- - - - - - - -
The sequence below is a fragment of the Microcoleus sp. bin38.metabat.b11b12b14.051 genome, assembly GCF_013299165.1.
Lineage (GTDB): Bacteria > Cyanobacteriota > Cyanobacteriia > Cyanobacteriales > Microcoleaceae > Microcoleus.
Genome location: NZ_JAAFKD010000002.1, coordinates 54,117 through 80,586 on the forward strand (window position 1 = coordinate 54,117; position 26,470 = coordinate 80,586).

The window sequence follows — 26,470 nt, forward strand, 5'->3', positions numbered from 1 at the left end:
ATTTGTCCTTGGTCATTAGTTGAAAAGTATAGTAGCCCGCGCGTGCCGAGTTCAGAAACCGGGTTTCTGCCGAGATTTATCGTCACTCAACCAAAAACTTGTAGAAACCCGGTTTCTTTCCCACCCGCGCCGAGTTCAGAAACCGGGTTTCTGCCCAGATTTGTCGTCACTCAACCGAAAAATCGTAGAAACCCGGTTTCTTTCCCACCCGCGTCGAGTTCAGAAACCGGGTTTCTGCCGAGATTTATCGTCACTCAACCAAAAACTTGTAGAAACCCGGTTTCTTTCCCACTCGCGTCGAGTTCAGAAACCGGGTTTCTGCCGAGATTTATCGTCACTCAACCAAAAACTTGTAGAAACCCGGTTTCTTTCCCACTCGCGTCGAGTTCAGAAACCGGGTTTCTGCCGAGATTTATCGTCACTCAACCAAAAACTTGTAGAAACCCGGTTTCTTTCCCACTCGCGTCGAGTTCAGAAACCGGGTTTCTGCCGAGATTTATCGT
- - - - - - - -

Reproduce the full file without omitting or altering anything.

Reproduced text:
The sequence below is a fragment of the Microcoleus sp. bin38.metabat.b11b12b14.051 genome, assembly GCF_013299165.1.
Lineage (GTDB): Bacteria > Cyanobacteriota > Cyanobacteriia > Cyanobacteriales > Microcoleaceae > Microcoleus.
Genome location: NZ_JAAFKD010000002.1, coordinates 54,117 through 80,586 on the forward strand (window position 1 = coordinate 54,117; position 26,470 = coordinate 80,586).

The window sequence follows — 26,470 nt, forward strand, 5'->3', positions numbered from 1 at the left end:
ATTTGTCCTTGGTCATTAGTTGAAAAGTATAGTAGCCCGCGCGTGCCGAGTTCAGAAACCGGGTTTCTGCCGAGATTTATCGTCACTCAACCAAAAACTTGTAGAAACCCGGTTTCTTTCCCACCCGCGCCGAGTTCAGAAACCGGGTTTCTGCCCAGATTTGTCGTCACTCAACCGAAAAATCGTAGAAACCCGGTTTCTTTCCCACCCGCGTCGAGTTCAGAAACCGGGTTTCTGCCGAGATTTATCGTCACTCAACCAAAAACTTGTAGAAACCCGGTTTCTTTCCCACTCGCGTCGAGTTCAGAAACCGGGTTTCTGCCGAGATTTATCGTCACTCAACCAAAAACTTGTAGAAACCCGGTTTCTTTCCCACTCGCGTCGAGTTCAGAAACCGGGTTTCTGCCGAGATTTATCGTCACTCAACCAAAAACTTGTAGAAACCCGGTTTCTTTCCCACTCGCGTCGAGTTCAGAAACCGGGTTTCTGCCGAGATTTATCGT